[In the picture: This weekly Torah portion, Naso, is the longest among the 54 that comprise the cyclical yearly public readings. The reason for that extraordinary length of 176 verses is the successive repetition in the verbatim of five verses at the end of the portion readout tediously even twelve times, like a broken record... Free Image - CC0 Creative Commons - Designed and Uploaded by Pexels to Pixabay]Updated on May 23, 2023
Rabbi Dr. Yossi Feintuch was born in Afula and holds a Ph.D. in American history from Emory University in Atlanta. He taught American history at Ben-Gurion University.
Author of the book US Policy on Jerusalem (JCCO).
He now serves as rabbi at the Jewish Center in central Oregon. (JCCO).
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This weekly Torah portion, Naso, is the longest among the 54 that comprise the cyclical yearly public readings. The reason for that extraordinary length of 176 verses is the successive repetition in verbatim of five verses at the end of the portion read out tediously even twelve times, like a broken record. But why now, even on this Shabbat, and not at any other time? Homiletically speaking, it is so in order to teach us that we must say what we mean and mean what we say. You see, Naso is the first portion after Shavuot, the day when God gave the people of Israel the Torah at Mt. Sinai, right after they proclaimed: We will do and we will hear/ “na’ase ve-nishma” (Exodus 24:7).
Well, as Shabbat Naso is the first one following Shavuot, Israel is given the opportunity to be true to its collective statement, even as the time needed for hearing the full portion read out is stretched out to the max; no other single public reading has as many as 176 verses. Or in other words, the people Israel proves herein that it does walk its talk! It is willing to dedicate the longest time in the whole year to hear words of Torah as it committed itself to do…
Nevertheless, what could be the inner meaning of reading out a technical and dry description of the identical gift offering that each of the 12 tribal leaders brought in 12 consecutive days as a part of celebrating the setting up of the Sanctuary? Wouldn’t it be simpler and more practical had the Torah sufficed in noting that each tribal chief brought his personal gift to the Sanctuary on his own designated day, an exactly matching gift of those preceding him that included vessels of silver and gold, fine flour, oil and sacrificial animals? Yet, this isn’t the case. It is apparent that the Torah seeks to make the point that despite the identical gift each tribal leader made, his gift was made independently of the others, not in parroting the others who preceded him, but by investing his own generosity and thoughtfulness. The Torah, therefore, spells out each such present in order not to diminish the individual leader, and to acknowledge his own independent decision, imbued with excitement, in choosing the items of his gift, though they happened to match the other presents that were gifted before his own.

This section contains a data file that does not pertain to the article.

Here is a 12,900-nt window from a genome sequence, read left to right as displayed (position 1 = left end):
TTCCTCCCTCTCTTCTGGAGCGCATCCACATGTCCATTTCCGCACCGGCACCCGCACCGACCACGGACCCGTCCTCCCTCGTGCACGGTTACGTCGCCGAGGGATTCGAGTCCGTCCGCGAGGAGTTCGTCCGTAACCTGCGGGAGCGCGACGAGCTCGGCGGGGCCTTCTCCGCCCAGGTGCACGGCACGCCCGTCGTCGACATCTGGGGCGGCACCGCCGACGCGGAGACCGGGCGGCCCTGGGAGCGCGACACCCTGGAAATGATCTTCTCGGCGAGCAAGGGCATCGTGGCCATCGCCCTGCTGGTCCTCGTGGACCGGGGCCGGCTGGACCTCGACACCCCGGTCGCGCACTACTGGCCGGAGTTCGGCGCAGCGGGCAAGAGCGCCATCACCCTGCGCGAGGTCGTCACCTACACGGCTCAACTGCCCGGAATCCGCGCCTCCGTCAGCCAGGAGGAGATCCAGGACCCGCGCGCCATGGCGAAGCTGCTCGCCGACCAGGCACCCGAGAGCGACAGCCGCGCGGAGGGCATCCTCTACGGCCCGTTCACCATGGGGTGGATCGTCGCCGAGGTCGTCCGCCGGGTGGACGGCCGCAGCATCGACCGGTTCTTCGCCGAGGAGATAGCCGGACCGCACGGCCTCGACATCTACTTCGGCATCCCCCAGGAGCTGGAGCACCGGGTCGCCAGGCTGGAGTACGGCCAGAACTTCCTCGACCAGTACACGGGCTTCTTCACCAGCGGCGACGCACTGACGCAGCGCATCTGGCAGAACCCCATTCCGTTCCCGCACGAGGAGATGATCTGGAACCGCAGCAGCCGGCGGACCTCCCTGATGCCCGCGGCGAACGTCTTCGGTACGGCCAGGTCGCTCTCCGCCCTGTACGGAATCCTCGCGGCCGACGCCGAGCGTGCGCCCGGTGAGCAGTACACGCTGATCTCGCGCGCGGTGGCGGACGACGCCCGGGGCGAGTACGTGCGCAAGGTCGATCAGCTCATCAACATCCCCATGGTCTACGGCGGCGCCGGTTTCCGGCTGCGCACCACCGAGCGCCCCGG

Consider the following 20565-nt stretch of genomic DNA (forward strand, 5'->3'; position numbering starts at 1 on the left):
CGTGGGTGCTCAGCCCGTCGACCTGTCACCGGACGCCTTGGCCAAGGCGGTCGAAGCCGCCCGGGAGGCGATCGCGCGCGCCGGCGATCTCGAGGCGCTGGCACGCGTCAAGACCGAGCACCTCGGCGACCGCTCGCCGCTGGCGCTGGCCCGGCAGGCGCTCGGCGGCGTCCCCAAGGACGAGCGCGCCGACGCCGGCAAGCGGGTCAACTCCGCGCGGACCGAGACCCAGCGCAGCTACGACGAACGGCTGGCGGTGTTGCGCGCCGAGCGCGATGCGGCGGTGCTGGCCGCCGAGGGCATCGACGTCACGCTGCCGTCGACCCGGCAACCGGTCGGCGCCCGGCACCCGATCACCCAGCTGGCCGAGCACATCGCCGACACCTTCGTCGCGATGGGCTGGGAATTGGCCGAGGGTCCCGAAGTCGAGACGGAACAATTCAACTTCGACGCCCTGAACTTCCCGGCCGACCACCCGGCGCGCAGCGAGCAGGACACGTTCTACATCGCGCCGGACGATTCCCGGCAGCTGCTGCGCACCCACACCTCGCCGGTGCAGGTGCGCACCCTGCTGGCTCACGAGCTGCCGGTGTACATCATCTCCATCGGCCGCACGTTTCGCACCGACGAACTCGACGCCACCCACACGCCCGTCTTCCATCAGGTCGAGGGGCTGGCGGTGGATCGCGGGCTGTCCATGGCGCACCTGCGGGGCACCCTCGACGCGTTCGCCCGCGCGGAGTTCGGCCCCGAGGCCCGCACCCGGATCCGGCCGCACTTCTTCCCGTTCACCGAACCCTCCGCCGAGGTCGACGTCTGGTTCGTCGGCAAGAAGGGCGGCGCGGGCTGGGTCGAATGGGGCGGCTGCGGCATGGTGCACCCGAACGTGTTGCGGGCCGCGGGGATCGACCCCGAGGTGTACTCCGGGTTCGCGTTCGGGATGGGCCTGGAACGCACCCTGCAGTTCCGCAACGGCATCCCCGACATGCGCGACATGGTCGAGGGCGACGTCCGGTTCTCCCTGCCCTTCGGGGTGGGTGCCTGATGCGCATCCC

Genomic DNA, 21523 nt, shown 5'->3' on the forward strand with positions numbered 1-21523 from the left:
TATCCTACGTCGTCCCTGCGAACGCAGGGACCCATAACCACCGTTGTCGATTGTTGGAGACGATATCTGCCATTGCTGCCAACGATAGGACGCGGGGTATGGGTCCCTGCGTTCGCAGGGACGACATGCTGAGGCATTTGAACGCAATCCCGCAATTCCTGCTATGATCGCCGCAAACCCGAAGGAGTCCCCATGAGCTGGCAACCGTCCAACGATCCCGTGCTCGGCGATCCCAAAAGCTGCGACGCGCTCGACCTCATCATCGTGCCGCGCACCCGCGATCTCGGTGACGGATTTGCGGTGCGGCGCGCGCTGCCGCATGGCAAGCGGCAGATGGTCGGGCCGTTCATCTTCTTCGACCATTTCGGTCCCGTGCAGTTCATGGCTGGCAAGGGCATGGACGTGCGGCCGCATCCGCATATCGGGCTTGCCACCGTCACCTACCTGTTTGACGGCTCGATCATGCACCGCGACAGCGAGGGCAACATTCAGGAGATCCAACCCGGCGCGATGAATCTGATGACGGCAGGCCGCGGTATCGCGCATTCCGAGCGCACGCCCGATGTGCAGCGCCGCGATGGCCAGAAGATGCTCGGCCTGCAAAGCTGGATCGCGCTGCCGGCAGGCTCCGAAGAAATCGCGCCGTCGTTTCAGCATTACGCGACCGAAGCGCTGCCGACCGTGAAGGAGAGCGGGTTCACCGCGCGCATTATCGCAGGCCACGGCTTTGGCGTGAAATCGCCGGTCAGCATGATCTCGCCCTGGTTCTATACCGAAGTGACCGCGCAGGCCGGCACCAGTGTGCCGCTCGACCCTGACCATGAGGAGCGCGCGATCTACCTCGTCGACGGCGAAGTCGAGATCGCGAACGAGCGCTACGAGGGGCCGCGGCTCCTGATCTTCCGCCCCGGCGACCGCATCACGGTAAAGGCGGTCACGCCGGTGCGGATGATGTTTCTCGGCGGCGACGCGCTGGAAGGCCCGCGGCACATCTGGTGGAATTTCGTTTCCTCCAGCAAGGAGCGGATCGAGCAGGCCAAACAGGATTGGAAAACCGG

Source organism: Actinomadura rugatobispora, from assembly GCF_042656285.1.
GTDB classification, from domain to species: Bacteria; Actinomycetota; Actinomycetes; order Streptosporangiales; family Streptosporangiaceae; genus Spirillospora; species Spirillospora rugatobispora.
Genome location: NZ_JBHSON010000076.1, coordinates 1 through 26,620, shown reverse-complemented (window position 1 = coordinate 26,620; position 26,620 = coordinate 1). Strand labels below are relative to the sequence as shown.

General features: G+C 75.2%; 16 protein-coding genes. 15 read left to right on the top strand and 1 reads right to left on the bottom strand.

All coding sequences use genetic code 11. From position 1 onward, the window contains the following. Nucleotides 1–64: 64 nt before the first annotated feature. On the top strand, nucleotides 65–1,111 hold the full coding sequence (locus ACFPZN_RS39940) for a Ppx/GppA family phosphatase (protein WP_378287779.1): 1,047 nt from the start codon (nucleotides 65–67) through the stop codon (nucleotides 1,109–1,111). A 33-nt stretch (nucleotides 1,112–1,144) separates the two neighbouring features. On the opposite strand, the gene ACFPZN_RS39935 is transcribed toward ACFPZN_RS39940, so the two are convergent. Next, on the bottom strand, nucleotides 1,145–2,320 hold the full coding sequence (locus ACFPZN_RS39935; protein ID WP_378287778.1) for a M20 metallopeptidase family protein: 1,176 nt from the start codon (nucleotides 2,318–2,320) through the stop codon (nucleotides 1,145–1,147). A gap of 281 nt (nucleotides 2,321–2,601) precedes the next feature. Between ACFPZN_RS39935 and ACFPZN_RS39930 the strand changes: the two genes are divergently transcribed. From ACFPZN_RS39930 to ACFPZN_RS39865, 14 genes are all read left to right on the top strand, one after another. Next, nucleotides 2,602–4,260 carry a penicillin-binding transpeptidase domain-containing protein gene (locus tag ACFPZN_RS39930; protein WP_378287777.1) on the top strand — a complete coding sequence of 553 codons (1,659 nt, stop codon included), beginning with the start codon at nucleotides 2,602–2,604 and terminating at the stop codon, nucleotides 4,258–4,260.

The first one to bring to the Sanctuary his gift was Nachshon, the chieftain – ‘’nasi’’, the elevated one, (or "the prince") – from the tribe of Judah. Yet, only his title is glaringly absent among all other tribal leaders whose title “prince’’ is invoked right before their name.
Quite likely, it is so to highlight the cause of humility. Torah comes to teach us here that being the first of all tribes to present a tribal gift was immensely honorific; there was no need, therefore, ‘’to double down’’ on that honor of being the first presenter, and add the title ‘’prince’’ to boot. Showering excessive honors on a person diminishes the cause of humility.
The same idea is evident, for instance, when the Torah describes Noah honorifically as “a righteous man, [and] blameless in his time. Noah walked with God”; no person in the whole Bible receives such accolades. Yet, when God speaks to Noah for the first time God suffices with one praise only: “For it is you I have seen righteous before Me”. And since humility is an important Torah value, and as Nachshon is the first presenter of a gift to the Sanctuary, this single expression of honor was sufficient for the Torah.
Praising someone excessively might embarrass her and might make her an object of envy among others, if not even inviting hostility. Nachshon enjoyed a good name anyway – the first Israelite according to Jewish lore -- to jump into the raging Red Sea believing that God will part it; one with a bona fide good name needs not words of praise as his name alone evokes respect. On Yitzhak Rabin’s tombstone on Mt. Herzl in Jerusalem only his name is inscribed as a token testimony to his good name and humility.
And finally, the last presenter of gifts was Achira ben Einan, “prince of the children of Naphtali”. Still, Naphtali was not the youngest son of Jacob -- he was his 6th son -- and should not have been the last tribe to present his gift. Rabbi Hanoch extols this tribal leader of Naphtali for volunteering to be the last one among the twelve tribal chieftains simply because of his generous heart. When a squadron of 4 IAF aircrafts bombed the Iraqi nuclear plant in 1981 days before it would become operative, pilot Ilan Ramon (perished later as an Israeli astronaut in the Columbia space shuttle disaster in 2002) volunteered to be the last in the squad. Being the last in the squad exposes that aircraft to the most danger of being shot down on the way back to home base. Ilan Ramon decided to volunteer to be the last one though he outranked some of his other fellow pilots; if one of the 4 pilots had to be shot down it would better be him as he alone among his fellow squad members did not have children yet ... Volunteering to be last testifies to having a generous heart, indeed, not unlike the chieftain of the tribe of Benjamin.